ENTERTAINMENT
By Victoria A. Brownworth and Victoria A. Brownworth,Special to the Sun | March 9, 2003
On Blondes, by Joanna Pitman. Bloomsbury. 320 pages. $24.95. I was the sole blonde in my class at the small Catholic girls' school I attended. Each year when the class photo was taken for the year book I was singled out by the photographer to be the center of the photo -- the student pointing to the map, the blackboard, the art exhibit -- with all of my non-blond classmates as my audience. A sun and her (no doubt resentful) satellites. Joanna Pitman would be unsurprised by this recounting, nor similar stories I or other blondes might have to tell.
FEATURES
By Tim Smith and Tim Smith,SUN MUSIC CRITIC | December 4, 2000
It seems likely that more music, secular and non-secular, has been inspired by the celebration of Christmas than any other event. Too often, those putting on concerts during the holiday season stick religiously to the material that has long enjoyed evergreen status, rather than dig around for something less familiar, or a fresh take on something very familiar. The neat thing about the Baltimore Chamber Orchestra's holiday program, which has another performance Wednesday, is the way it does both.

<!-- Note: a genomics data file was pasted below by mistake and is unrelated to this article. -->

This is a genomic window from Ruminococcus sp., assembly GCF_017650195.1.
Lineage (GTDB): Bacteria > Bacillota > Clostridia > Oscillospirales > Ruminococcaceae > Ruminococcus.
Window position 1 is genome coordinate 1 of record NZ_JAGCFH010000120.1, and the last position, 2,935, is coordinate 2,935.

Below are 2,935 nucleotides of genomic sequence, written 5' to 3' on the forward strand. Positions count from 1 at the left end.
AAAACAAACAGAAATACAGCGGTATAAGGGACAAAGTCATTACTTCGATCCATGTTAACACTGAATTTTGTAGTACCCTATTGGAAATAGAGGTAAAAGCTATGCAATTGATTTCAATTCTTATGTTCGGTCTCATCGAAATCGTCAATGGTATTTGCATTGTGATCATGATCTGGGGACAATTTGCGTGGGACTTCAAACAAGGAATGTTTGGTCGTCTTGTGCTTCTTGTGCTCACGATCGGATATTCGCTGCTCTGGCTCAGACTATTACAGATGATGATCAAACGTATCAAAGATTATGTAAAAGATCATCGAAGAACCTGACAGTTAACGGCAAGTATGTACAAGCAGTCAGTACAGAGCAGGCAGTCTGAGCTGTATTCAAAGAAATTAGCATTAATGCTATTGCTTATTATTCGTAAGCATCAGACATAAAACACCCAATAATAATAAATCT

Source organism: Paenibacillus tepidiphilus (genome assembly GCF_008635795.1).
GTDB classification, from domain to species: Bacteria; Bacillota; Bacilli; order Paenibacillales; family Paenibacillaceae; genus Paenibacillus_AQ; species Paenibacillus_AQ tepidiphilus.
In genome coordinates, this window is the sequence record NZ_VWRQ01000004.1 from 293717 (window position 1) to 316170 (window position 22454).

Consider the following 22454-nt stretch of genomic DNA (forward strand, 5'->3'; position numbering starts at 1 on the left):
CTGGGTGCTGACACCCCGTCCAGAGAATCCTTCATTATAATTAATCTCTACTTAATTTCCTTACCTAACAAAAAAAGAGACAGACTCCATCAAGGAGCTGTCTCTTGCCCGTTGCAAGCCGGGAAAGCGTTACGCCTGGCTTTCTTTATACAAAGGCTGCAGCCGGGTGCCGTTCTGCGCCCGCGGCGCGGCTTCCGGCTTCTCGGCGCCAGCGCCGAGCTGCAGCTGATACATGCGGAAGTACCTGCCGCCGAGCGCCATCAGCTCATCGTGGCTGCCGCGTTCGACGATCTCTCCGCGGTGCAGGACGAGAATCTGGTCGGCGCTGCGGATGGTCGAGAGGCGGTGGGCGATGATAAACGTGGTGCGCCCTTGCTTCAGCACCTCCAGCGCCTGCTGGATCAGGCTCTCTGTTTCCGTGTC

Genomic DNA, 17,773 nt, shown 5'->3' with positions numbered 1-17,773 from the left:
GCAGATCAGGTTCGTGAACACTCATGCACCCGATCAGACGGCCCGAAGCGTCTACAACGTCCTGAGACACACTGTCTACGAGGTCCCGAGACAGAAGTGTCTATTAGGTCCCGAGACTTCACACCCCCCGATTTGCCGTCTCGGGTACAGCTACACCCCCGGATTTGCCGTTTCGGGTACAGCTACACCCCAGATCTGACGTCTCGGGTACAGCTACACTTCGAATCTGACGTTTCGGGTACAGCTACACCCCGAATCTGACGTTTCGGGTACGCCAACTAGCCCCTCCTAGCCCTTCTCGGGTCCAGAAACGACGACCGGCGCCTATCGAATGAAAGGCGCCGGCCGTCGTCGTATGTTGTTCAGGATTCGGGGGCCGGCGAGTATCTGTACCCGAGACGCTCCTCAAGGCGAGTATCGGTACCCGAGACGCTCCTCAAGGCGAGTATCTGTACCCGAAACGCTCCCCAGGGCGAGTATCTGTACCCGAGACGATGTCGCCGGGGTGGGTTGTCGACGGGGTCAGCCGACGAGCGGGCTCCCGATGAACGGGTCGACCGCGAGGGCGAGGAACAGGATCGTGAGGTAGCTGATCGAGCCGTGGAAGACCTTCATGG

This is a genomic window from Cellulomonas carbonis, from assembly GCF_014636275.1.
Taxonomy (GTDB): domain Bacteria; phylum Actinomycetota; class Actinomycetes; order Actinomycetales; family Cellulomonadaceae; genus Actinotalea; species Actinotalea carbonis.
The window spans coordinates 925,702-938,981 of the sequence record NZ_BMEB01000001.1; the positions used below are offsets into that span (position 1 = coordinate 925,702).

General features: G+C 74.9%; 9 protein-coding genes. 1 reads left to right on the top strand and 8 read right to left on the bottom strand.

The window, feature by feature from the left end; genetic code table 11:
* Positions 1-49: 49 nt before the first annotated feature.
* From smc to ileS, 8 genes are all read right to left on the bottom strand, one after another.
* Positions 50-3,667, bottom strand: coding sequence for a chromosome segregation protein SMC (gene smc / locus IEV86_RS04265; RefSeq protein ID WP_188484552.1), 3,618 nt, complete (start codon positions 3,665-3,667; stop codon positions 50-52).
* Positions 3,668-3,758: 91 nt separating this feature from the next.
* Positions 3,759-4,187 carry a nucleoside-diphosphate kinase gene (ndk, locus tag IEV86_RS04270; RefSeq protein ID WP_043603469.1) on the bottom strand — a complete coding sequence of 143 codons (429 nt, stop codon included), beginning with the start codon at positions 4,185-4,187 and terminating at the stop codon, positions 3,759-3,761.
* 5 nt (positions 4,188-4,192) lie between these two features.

NEWS
By Phil Greenfield and Phil Greenfield,Special to The Sun | March 18, 1994
The imagination of Stephen Sondheim has yielded some of the stiffest artistic challenges Broadway has ever known.His subject matter is always weighty, his melodies tend to emerge in short, motivic bursts that don't always provide much for the singer to grab onto, his devilish rhythms are as close as Broadway gets to Stravinsky's "Rite of Spring." And absolutely all of this complexity must speak with an expressive authority worthy of the most literate lyricist of them all.So, if Mr. Sondheim's "A Little Night Music" is on your agenda, you'd better be drowning in talent, because you're going to need That is exactly the case with the "Night Music" now in production at the Colonial Players of Annapolis.
FEATURES
By John Dorsey and John Dorsey,Art Critic | January 2, 1994
Ask Bud Leake what he thinks of his life, and his answer reveals something essential about the man. "I'm one of the luckiest people who ever lived, I would say."In fact, Leake is a walking example that people make their luck."He's the most positive person I know," says fellow artist Raoul Middleman.At 82, Eugene W. Leake Jr. can look back on a life of notable accomplishment as artist and administrator. When he became president of the Maryland Institute, College of Art in 1961, it had fallen on sad days.